Featured Artist Linda Whitney

Printmaker Linda Whitney is a winner of the HERStory competition sponsored by Manhattan Arts International, and was chosen by Artsy Shark to receive a special award for excellence. We are pleased to invite you to view her portfolio of mezzotints and her website.

 

"Red Jingle Dress III" mezzotint, 18" x 12" by Linda Whitney. See her artist feature at www.ArtsyShark.com

“Red Jingle Dress III” mezzotint, 18″ x 12″

 

The coming of the Europeans to this Turtle Island brought about the near annihilation of the indigenous people of this region. These historic and grand cultures were all but decimated in a few short years and those left standing were cheated of their traditions, religion, and freedoms. But, the ancient voices were not silenced and the drumbeats are strong again.

 

"Red Quilled Cape II" mezzotint, 18" x 12" by Linda Whitney. See her artist feature at www.ArtsyShark.com

“Red Quilled Cape II” mezzotint, 18″ x 12″

 

The celebration of the powwow is one public declaration of the strength and tenacity of the indigenous cultures of this continent. The magnificent regalia is a reminder of this complex history and a symbol of the texture of contemporary times.

 

"Snow Moon Dancer" mezzotint, 24" x 18" by Linda Whitney. See her artist feature at www.ArtsyShark.com

“Snow Moon Dancer” mezzotint, 24″ x 18″

 

This body of work was born out of my appreciation for those indigenous cultures of this continent and those who participate in the powwow. The feeling of the drums vibrating in one’s chest, the sound of the songs, the athleticism of the dancers, and the beautiful regalia they create and wear inspire the direction of my images.

 

"Red Quilled Star Cape" mezzotint, 18" x 12" by Linda Whitney. See her artist feature at www.ArtsyShark.com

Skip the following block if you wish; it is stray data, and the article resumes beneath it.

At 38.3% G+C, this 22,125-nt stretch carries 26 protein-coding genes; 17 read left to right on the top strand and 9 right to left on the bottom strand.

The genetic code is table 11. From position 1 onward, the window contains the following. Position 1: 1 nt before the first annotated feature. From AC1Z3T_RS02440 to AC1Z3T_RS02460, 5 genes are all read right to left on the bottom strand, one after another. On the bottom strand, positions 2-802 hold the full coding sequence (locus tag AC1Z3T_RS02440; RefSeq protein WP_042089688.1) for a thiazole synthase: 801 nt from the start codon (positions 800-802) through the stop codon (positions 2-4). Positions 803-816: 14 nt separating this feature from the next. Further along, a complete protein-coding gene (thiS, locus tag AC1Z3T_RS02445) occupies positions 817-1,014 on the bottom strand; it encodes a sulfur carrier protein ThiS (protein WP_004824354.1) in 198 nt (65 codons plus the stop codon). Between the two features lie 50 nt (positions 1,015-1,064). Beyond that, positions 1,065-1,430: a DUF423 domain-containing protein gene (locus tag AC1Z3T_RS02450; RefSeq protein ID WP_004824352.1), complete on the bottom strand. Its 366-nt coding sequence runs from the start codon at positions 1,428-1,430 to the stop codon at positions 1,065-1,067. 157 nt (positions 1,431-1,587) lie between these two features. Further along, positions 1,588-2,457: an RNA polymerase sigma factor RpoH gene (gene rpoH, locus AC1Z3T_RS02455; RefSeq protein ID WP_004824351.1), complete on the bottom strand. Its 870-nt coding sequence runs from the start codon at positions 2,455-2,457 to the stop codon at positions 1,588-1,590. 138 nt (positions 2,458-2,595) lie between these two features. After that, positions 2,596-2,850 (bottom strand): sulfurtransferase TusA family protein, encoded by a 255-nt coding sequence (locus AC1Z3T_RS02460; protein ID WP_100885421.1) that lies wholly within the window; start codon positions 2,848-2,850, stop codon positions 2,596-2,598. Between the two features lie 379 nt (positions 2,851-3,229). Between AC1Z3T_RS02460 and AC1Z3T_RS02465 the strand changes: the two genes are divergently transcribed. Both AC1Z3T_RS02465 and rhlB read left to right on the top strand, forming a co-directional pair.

“Red Quilled Star Cape” mezzotint, 18″ x 12″

 

I try to capture the feeling of dancers movement, whether it’s the subtle steps of the women’s traditional dance or the energetic approach of the women’s fancy shawl dance or men’s fancy dance. Or, at times the beginning steps of the tiny tot dancers. At times color is an important factor but the various and variety of texture of the time honored regalia is preeminent.

 

"Fancy Shawl Dancer" mezzotint, 24" x 18" by Linda Whitney. See her artist feature at www.ArtsyShark.com

“Fancy Shawl Dancer” mezzotint, 24″ x 18″

 

Mezzotint is my method. Copper plates, serrated rockers, hand held burnishers and scrapers, printers ink and paper, an etching press and time are my tools. Each copper plate feels the bite of the serrated rocker as it passes in sixteen to twenty-four different directions during hundreds of hours of rocking and creating thousands of divots in the surface.

 

"Red Quilled Cape" mezzotint, 18" x 12" by Linda Whitney. See her artist feature at www.ArtsyShark.com

“Red Quilled Cape” mezzotint, 18″ x 12″

 

The rough impression of those divots create a rich black image when printed. The image then is pulled forth by slowly burnishing and scrapping those divots in numerous ways with various pressure to create the texture of a feather, a quilled cape or vest, leather, beads, shells, bone and hair. And in doing create an image with hues of black and white and a multitude of shades of gray.

 

"Jingle Dancers" mezzotint, 24" x 18" by Linda Whitney. See her artist feature at www.ArtsyShark.com

“Jingle Dancers” mezzotint, 24″ x 18″

 

The drums, the songs, the dancing, and the regalia are the celebration of magnificent and historic cultures of this continent. My process and the resulting mezzotints are my way of honoring the people and their history.

 

 

 

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Comments

  1. Thank you Carolyn for featuring Linda Whitney and her art on the Artsy Shark website. I learned so much more about her from your featured article. It’s amazing that her art is so inspirational and significant. I also appreciate that you gave Linda your Special Recognition Award in the Manhattan Arts International HERStory exhibition and for everything you do for the art community. Best wishes, Renee

    • Thanks, Renee. I feel that Linda’s work transcends her medium, sending a message about her passion for her subjects, and capturing the spirit of their culture.

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